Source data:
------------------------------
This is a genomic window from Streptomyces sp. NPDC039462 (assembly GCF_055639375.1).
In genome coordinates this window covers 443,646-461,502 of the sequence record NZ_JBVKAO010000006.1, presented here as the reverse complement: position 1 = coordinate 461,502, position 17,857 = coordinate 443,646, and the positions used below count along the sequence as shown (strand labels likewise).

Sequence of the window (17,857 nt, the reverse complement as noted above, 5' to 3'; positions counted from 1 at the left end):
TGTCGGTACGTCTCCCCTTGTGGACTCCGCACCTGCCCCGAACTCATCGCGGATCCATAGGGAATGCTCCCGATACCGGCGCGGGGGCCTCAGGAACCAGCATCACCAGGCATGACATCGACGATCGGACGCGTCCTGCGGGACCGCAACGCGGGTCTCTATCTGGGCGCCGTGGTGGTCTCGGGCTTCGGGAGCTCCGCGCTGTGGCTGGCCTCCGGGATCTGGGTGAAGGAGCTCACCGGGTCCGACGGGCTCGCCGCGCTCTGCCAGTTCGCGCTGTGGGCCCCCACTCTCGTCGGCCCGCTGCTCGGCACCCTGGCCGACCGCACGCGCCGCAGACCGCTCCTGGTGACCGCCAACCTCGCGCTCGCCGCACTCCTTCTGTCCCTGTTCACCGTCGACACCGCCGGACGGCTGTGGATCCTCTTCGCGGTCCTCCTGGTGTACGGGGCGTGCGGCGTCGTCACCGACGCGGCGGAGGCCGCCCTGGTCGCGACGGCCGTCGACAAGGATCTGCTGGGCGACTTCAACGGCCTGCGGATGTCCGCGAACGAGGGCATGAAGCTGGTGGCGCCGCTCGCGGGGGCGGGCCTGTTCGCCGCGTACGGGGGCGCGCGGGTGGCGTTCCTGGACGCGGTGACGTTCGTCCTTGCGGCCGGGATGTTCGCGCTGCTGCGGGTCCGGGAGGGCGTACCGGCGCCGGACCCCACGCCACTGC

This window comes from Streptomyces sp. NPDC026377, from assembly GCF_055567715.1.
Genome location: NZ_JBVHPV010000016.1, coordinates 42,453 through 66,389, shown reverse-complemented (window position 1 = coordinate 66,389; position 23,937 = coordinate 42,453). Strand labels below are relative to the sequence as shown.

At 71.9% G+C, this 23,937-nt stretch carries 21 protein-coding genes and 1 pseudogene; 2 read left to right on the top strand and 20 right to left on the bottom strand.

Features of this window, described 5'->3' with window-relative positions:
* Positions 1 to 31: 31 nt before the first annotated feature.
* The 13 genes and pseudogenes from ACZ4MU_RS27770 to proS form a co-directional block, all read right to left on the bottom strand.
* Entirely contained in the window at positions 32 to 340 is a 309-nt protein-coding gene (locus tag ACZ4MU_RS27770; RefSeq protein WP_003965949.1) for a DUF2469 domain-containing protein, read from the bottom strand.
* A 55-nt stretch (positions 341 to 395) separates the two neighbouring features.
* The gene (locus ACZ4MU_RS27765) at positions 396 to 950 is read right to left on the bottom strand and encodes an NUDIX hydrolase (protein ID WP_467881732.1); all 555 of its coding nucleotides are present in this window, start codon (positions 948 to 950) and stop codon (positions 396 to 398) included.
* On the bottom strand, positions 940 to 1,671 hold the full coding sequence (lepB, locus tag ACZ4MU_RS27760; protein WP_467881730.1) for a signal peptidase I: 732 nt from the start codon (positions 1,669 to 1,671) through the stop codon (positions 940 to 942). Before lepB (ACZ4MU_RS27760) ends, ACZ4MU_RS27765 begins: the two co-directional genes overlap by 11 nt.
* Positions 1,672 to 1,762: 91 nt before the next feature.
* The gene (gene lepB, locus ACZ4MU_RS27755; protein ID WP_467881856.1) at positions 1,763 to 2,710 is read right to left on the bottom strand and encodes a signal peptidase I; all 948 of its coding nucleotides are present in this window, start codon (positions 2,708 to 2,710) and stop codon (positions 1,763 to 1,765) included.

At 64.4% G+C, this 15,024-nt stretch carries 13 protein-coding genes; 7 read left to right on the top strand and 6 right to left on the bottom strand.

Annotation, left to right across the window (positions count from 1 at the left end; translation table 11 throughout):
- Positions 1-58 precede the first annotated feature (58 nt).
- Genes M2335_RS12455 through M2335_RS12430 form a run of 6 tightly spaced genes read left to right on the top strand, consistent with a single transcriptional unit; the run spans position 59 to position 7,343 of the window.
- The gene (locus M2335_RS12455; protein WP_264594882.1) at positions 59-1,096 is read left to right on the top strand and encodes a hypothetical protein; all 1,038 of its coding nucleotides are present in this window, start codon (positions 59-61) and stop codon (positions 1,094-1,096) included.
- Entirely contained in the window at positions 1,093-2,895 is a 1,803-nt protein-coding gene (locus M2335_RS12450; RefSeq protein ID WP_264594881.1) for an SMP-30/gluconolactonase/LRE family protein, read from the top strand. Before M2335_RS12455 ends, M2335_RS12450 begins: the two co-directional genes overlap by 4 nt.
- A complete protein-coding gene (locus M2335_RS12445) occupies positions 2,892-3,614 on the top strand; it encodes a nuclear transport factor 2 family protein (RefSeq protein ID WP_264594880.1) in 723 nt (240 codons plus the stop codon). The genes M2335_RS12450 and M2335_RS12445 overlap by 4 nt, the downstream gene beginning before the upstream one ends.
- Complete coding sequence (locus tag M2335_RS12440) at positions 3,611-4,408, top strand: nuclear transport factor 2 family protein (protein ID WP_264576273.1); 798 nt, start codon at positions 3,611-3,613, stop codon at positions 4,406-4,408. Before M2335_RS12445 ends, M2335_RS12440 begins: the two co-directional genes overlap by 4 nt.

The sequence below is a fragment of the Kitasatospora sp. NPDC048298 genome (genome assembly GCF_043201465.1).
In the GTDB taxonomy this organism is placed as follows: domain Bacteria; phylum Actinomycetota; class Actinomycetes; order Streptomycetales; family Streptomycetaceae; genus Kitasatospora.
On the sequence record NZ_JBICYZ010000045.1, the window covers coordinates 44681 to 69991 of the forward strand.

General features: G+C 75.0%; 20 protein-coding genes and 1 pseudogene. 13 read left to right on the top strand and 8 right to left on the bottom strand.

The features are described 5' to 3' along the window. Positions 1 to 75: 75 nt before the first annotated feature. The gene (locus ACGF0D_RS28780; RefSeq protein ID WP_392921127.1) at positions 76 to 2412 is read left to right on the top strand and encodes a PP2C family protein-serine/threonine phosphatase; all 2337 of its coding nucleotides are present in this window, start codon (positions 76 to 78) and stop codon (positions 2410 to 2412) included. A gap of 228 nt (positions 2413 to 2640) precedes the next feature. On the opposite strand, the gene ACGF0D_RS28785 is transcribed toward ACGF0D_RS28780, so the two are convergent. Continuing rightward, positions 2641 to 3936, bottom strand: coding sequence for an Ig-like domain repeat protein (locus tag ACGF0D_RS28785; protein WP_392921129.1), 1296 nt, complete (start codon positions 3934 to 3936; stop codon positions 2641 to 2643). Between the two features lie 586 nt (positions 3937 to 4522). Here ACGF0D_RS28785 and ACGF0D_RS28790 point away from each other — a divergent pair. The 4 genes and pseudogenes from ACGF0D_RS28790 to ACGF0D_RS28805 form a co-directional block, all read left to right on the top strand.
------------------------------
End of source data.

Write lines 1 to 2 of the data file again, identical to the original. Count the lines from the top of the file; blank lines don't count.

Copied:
This is a genomic window from Streptomyces sp. NPDC039462 (assembly GCF_055639375.1).
In genome coordinates this window covers 443,646-461,502 of the sequence record NZ_JBVKAO010000006.1, presented here as the reverse complement: position 1 = coordinate 461,502, position 17,857 = coordinate 443,646, and the positions used below count along the sequence as shown (strand labels likewise).